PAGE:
Pedals that are referred to as clipped pedals sometimes, but not always, offer a toe loop, or clip. But since these don't really hold in the foot very well on hardcore bike journeys or races, they're more commonly known by a more logical name: flat pedals. These resemble regular, recreational bike pedals because they don't offer anything to secure your foot. It's up to you to keep your feet in place as best you can.
While that might sound like an unattractive option compared to clipless pedals, clipped pedals have their advantages. They're the pedal of choice for mountain biking and cross-country riding. When the terrain is inconsistent or unsuitable for riding, the freedom of clipped pedals allows you to put your foot down for balance or even to stop whenever you need to without crashing or trying to unclip mid-ride. Trick riding lends itself to flat pedals, too: You can plant your feet on the pedals with full force when attempting to do a trick rear-wheel lift, for example. With clipped pedals, special binding-enabled shoes aren't necessary.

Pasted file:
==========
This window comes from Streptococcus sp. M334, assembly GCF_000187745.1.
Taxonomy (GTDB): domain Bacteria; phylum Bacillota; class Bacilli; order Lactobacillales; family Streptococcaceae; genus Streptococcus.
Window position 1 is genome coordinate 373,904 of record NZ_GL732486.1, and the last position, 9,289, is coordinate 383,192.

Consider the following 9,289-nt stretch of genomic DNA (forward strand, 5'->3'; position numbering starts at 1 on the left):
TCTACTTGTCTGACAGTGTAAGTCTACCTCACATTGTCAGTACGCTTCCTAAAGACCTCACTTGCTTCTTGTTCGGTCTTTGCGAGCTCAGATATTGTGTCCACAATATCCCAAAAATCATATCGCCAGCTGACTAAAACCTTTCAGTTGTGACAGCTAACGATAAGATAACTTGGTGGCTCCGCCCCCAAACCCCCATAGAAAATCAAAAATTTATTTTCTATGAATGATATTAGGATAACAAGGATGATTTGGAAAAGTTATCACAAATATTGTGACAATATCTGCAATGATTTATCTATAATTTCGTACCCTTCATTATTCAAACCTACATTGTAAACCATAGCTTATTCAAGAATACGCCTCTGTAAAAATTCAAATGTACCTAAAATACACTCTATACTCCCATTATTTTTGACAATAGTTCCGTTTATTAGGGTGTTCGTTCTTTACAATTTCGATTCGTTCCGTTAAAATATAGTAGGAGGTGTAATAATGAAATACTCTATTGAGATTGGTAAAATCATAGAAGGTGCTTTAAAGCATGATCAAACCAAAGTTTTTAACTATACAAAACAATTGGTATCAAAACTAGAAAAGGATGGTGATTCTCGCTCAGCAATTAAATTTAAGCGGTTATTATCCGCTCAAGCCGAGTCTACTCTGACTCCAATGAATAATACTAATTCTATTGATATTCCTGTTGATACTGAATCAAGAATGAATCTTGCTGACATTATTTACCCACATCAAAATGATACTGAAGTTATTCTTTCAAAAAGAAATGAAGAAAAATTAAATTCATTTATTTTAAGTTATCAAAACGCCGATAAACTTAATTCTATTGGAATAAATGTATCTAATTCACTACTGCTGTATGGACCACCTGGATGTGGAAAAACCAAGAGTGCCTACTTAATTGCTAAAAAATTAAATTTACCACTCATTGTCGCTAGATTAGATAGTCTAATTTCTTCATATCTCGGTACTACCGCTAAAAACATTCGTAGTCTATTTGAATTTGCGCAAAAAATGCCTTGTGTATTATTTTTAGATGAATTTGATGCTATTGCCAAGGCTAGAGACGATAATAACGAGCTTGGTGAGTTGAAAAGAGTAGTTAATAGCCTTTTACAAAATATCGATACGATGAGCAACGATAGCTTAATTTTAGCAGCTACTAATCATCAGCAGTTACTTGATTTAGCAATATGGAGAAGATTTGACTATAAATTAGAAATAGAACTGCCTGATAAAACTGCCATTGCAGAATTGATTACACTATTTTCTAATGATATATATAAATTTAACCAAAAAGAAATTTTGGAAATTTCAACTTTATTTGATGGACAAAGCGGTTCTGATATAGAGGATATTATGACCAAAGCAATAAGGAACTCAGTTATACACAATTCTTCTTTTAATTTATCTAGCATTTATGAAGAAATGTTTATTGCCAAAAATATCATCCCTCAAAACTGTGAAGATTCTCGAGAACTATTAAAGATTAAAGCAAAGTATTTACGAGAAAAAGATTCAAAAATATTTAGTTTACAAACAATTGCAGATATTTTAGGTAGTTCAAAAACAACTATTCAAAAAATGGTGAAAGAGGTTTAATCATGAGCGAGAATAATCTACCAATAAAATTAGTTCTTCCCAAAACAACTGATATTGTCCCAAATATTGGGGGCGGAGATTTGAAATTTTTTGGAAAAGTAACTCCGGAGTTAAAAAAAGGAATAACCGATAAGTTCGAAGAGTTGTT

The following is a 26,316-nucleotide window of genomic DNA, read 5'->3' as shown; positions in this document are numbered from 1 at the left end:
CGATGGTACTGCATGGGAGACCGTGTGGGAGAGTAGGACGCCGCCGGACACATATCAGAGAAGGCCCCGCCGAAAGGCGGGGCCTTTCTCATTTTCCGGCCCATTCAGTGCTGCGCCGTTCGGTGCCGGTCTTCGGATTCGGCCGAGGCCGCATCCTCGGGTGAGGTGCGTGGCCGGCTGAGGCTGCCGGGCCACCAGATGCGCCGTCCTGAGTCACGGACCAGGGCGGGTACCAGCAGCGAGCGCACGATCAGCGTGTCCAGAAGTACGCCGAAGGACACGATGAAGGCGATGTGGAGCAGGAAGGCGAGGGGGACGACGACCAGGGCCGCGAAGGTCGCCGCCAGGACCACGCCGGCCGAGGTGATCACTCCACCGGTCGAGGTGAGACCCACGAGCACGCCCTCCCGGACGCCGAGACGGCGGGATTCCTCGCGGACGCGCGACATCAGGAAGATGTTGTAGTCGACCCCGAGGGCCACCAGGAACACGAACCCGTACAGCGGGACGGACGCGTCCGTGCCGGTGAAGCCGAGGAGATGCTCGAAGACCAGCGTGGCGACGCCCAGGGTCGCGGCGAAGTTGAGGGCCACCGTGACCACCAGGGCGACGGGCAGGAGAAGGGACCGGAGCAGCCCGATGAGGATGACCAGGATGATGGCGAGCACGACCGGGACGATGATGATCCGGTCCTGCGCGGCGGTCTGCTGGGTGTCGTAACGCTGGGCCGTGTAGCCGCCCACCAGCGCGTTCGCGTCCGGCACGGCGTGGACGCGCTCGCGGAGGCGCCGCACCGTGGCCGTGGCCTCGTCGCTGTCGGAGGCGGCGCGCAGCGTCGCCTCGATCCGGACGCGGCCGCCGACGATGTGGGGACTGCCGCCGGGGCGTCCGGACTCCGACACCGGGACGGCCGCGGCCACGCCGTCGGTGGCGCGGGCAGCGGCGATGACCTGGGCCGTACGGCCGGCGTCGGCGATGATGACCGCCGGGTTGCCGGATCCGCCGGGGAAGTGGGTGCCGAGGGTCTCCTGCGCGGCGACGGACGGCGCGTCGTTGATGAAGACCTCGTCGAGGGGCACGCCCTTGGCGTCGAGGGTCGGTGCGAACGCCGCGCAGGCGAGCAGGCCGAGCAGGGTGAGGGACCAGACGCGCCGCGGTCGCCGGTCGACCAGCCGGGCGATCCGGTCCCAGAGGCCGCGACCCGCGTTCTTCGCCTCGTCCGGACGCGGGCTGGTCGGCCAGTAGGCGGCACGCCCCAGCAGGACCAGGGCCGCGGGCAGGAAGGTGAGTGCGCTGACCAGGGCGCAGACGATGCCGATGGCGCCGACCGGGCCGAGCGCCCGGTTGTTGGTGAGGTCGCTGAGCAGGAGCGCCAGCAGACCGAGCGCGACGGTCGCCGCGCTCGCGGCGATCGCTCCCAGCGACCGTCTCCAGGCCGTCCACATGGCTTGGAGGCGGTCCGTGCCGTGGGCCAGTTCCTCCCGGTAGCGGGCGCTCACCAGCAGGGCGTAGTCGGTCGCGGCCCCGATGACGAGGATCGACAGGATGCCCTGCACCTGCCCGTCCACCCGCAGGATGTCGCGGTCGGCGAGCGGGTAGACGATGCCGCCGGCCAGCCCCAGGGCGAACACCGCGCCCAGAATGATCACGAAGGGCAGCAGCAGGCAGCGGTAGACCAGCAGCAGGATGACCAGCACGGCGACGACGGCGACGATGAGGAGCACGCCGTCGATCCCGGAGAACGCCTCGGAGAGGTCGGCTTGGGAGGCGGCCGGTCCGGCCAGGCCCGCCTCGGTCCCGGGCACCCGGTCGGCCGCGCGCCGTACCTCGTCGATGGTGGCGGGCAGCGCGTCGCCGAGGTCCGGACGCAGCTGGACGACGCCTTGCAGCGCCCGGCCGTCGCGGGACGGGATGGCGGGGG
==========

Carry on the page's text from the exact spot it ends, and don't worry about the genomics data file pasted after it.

Clipped pedals are the ones to use when practicing new or different pedaling techniques, such as the full-stroke motion. New maneuvers are easier to learn on the more familiar flat pedals, while clipless pedals make experimentation difficult because they so aggressively lead the foot.
The main disadvantage of clipped pedals is that they require you to keep your feet held down, in place. This means you'll have to reposition your feet every time they slip. By using all your energy on foot placement and pushing down on the pedals, the full-stroke motion is more difficult because energy is lost in the upstroke. You expend more energy with these pedals instead of relying on momentum. Clipped pedals aren't ideal for bike racing, but they're great for times when the journey, or the ride, is the point.
Check out the next page for lots more information about pedaling technique.